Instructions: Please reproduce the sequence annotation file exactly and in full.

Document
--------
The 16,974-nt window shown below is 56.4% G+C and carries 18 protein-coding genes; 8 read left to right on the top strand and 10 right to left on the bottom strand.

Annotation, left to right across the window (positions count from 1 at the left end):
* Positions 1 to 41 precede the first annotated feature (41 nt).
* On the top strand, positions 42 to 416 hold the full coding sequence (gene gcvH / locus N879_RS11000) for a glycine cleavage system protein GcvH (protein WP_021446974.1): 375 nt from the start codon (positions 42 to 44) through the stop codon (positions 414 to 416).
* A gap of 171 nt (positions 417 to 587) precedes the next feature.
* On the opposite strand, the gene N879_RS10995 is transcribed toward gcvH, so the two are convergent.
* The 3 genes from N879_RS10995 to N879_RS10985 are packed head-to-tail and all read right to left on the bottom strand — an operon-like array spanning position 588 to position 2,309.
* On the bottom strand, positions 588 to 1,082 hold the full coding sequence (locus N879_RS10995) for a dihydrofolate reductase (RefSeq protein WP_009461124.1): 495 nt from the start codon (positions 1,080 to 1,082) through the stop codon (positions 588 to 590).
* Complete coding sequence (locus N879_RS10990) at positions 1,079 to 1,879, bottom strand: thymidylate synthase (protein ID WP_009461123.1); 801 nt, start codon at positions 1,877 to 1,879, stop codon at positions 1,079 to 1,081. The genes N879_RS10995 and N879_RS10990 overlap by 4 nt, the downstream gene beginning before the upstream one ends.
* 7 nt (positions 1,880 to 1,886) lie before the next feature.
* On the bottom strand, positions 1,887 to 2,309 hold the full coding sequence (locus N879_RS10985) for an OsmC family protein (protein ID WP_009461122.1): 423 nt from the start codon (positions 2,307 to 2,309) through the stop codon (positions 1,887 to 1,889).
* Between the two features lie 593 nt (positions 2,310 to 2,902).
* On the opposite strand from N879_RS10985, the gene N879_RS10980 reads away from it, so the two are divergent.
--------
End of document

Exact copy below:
The 16,974-nt window shown below is 56.4% G+C and carries 18 protein-coding genes; 8 read left to right on the top strand and 10 right to left on the bottom strand.

Annotation, left to right across the window (positions count from 1 at the left end):
* Positions 1 to 41 precede the first annotated feature (41 nt).
* On the top strand, positions 42 to 416 hold the full coding sequence (gene gcvH / locus N879_RS11000) for a glycine cleavage system protein GcvH (protein WP_021446974.1): 375 nt from the start codon (positions 42 to 44) through the stop codon (positions 414 to 416).
* A gap of 171 nt (positions 417 to 587) precedes the next feature.
* On the opposite strand, the gene N879_RS10995 is transcribed toward gcvH, so the two are convergent.
* The 3 genes from N879_RS10995 to N879_RS10985 are packed head-to-tail and all read right to left on the bottom strand — an operon-like array spanning position 588 to position 2,309.
* On the bottom strand, positions 588 to 1,082 hold the full coding sequence (locus N879_RS10995) for a dihydrofolate reductase (RefSeq protein WP_009461124.1): 495 nt from the start codon (positions 1,080 to 1,082) through the stop codon (positions 588 to 590).
* Complete coding sequence (locus N879_RS10990) at positions 1,079 to 1,879, bottom strand: thymidylate synthase (protein ID WP_009461123.1); 801 nt, start codon at positions 1,877 to 1,879, stop codon at positions 1,079 to 1,081. The genes N879_RS10995 and N879_RS10990 overlap by 4 nt, the downstream gene beginning before the upstream one ends.
* 7 nt (positions 1,880 to 1,886) lie before the next feature.
* On the bottom strand, positions 1,887 to 2,309 hold the full coding sequence (locus N879_RS10985) for an OsmC family protein (protein ID WP_009461122.1): 423 nt from the start codon (positions 2,307 to 2,309) through the stop codon (positions 1,887 to 1,889).
* Between the two features lie 593 nt (positions 2,310 to 2,902).
* On the opposite strand from N879_RS10985, the gene N879_RS10980 reads away from it, so the two are divergent.